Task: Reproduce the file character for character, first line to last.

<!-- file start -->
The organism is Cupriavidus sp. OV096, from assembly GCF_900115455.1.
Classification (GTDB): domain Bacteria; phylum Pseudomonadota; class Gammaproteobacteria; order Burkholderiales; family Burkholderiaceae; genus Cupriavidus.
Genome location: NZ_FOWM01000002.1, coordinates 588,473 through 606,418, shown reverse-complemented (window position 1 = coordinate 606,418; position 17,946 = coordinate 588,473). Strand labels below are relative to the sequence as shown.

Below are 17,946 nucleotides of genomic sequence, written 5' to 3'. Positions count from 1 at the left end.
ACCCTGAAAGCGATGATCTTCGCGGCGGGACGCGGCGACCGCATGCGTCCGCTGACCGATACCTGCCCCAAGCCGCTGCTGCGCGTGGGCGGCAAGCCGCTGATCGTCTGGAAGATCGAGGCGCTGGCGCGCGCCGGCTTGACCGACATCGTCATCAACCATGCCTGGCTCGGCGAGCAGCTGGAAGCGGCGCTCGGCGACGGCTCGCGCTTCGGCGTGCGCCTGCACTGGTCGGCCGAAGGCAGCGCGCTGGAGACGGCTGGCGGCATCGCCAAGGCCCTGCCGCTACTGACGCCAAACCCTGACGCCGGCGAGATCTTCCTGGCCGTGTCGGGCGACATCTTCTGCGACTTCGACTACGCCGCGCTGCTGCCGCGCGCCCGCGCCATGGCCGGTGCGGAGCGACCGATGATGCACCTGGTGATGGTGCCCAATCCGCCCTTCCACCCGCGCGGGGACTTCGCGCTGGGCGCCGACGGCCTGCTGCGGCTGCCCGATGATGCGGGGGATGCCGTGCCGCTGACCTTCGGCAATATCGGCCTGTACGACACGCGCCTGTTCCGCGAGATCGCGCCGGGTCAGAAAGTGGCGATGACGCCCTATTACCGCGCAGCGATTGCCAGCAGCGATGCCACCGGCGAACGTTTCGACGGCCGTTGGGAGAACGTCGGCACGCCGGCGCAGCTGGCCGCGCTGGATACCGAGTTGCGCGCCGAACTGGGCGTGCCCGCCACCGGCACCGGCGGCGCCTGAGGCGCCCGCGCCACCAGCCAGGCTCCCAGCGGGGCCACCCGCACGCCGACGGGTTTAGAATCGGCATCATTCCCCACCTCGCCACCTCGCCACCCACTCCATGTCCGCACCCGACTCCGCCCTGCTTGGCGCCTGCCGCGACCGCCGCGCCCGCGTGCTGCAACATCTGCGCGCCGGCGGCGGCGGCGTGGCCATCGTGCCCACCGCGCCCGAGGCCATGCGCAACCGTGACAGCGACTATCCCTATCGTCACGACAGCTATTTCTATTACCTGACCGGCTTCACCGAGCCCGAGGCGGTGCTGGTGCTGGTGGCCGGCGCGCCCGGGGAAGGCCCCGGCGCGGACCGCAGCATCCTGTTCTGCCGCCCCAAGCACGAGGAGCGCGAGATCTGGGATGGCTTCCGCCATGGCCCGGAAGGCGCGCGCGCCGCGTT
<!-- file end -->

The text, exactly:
The organism is Cupriavidus sp. OV096, from assembly GCF_900115455.1.
Classification (GTDB): domain Bacteria; phylum Pseudomonadota; class Gammaproteobacteria; order Burkholderiales; family Burkholderiaceae; genus Cupriavidus.
Genome location: NZ_FOWM01000002.1, coordinates 588,473 through 606,418, shown reverse-complemented (window position 1 = coordinate 606,418; position 17,946 = coordinate 588,473). Strand labels below are relative to the sequence as shown.

Below are 17,946 nucleotides of genomic sequence, written 5' to 3'. Positions count from 1 at the left end.
ACCCTGAAAGCGATGATCTTCGCGGCGGGACGCGGCGACCGCATGCGTCCGCTGACCGATACCTGCCCCAAGCCGCTGCTGCGCGTGGGCGGCAAGCCGCTGATCGTCTGGAAGATCGAGGCGCTGGCGCGCGCCGGCTTGACCGACATCGTCATCAACCATGCCTGGCTCGGCGAGCAGCTGGAAGCGGCGCTCGGCGACGGCTCGCGCTTCGGCGTGCGCCTGCACTGGTCGGCCGAAGGCAGCGCGCTGGAGACGGCTGGCGGCATCGCCAAGGCCCTGCCGCTACTGACGCCAAACCCTGACGCCGGCGAGATCTTCCTGGCCGTGTCGGGCGACATCTTCTGCGACTTCGACTACGCCGCGCTGCTGCCGCGCGCCCGCGCCATGGCCGGTGCGGAGCGACCGATGATGCACCTGGTGATGGTGCCCAATCCGCCCTTCCACCCGCGCGGGGACTTCGCGCTGGGCGCCGACGGCCTGCTGCGGCTGCCCGATGATGCGGGGGATGCCGTGCCGCTGACCTTCGGCAATATCGGCCTGTACGACACGCGCCTGTTCCGCGAGATCGCGCCGGGTCAGAAAGTGGCGATGACGCCCTATTACCGCGCAGCGATTGCCAGCAGCGATGCCACCGGCGAACGTTTCGACGGCCGTTGGGAGAACGTCGGCACGCCGGCGCAGCTGGCCGCGCTGGATACCGAGTTGCGCGCCGAACTGGGCGTGCCCGCCACCGGCACCGGCGGCGCCTGAGGCGCCCGCGCCACCAGCCAGGCTCCCAGCGGGGCCACCCGCACGCCGACGGGTTTAGAATCGGCATCATTCCCCACCTCGCCACCTCGCCACCCACTCCATGTCCGCACCCGACTCCGCCCTGCTTGGCGCCTGCCGCGACCGCCGCGCCCGCGTGCTGCAACATCTGCGCGCCGGCGGCGGCGGCGTGGCCATCGTGCCCACCGCGCCCGAGGCCATGCGCAACCGTGACAGCGACTATCCCTATCGTCACGACAGCTATTTCTATTACCTGACCGGCTTCACCGAGCCCGAGGCGGTGCTGGTGCTGGTGGCCGGCGCGCCCGGGGAAGGCCCCGGCGCGGACCGCAGCATCCTGTTCTGCCGCCCCAAGCACGAGGAGCGCGAGATCTGGGATGGCTTCCGCCATGGCCCGGAAGGCGCGCGCGCCGCGTT